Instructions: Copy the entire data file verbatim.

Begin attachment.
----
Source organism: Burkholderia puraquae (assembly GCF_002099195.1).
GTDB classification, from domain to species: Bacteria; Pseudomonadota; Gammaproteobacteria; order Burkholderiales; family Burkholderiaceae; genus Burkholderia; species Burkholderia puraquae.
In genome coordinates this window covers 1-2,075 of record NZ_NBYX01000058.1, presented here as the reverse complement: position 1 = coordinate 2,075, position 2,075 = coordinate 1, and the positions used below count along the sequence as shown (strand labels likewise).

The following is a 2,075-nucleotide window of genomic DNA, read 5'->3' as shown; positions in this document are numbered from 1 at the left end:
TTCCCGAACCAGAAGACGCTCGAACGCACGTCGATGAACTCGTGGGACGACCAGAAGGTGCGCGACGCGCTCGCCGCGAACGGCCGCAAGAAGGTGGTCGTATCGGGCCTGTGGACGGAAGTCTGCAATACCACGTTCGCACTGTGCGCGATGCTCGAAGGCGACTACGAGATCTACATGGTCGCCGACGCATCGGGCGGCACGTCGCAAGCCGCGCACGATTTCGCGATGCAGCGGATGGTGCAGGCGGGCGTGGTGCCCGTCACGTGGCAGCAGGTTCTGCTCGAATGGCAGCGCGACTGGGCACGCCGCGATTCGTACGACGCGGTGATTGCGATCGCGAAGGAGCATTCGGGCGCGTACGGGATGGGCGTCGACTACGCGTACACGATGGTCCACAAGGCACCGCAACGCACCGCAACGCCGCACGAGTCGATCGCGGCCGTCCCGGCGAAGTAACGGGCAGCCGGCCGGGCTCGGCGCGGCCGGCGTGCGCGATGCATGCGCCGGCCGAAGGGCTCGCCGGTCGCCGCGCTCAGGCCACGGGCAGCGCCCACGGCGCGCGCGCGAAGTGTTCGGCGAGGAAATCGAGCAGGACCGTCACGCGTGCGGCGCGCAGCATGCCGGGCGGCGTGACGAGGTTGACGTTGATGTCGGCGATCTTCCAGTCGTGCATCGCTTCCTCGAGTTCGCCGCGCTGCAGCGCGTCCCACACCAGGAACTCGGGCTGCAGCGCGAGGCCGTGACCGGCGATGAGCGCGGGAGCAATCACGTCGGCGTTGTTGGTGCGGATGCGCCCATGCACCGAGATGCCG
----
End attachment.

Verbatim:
Source organism: Burkholderia puraquae (assembly GCF_002099195.1).
GTDB classification, from domain to species: Bacteria; Pseudomonadota; Gammaproteobacteria; order Burkholderiales; family Burkholderiaceae; genus Burkholderia; species Burkholderia puraquae.
In genome coordinates this window covers 1-2,075 of record NZ_NBYX01000058.1, presented here as the reverse complement: position 1 = coordinate 2,075, position 2,075 = coordinate 1, and the positions used below count along the sequence as shown (strand labels likewise).

The following is a 2,075-nucleotide window of genomic DNA, read 5'->3' as shown; positions in this document are numbered from 1 at the left end:
TTCCCGAACCAGAAGACGCTCGAACGCACGTCGATGAACTCGTGGGACGACCAGAAGGTGCGCGACGCGCTCGCCGCGAACGGCCGCAAGAAGGTGGTCGTATCGGGCCTGTGGACGGAAGTCTGCAATACCACGTTCGCACTGTGCGCGATGCTCGAAGGCGACTACGAGATCTACATGGTCGCCGACGCATCGGGCGGCACGTCGCAAGCCGCGCACGATTTCGCGATGCAGCGGATGGTGCAGGCGGGCGTGGTGCCCGTCACGTGGCAGCAGGTTCTGCTCGAATGGCAGCGCGACTGGGCACGCCGCGATTCGTACGACGCGGTGATTGCGATCGCGAAGGAGCATTCGGGCGCGTACGGGATGGGCGTCGACTACGCGTACACGATGGTCCACAAGGCACCGCAACGCACCGCAACGCCGCACGAGTCGATCGCGGCCGTCCCGGCGAAGTAACGGGCAGCCGGCCGGGCTCGGCGCGGCCGGCGTGCGCGATGCATGCGCCGGCCGAAGGGCTCGCCGGTCGCCGCGCTCAGGCCACGGGCAGCGCCCACGGCGCGCGCGCGAAGTGTTCGGCGAGGAAATCGAGCAGGACCGTCACGCGTGCGGCGCGCAGCATGCCGGGCGGCGTGACGAGGTTGACGTTGATGTCGGCGATCTTCCAGTCGTGCATCGCTTCCTCGAGTTCGCCGCGCTGCAGCGCGTCCCACACCAGGAACTCGGGCTGCAGCGCGAGGCCGTGACCGGCGATGAGCGCGGGAGCAATCACGTCGGCGTTGTTGGTGCGGATGCGCCCATGCACCGAGATGCCG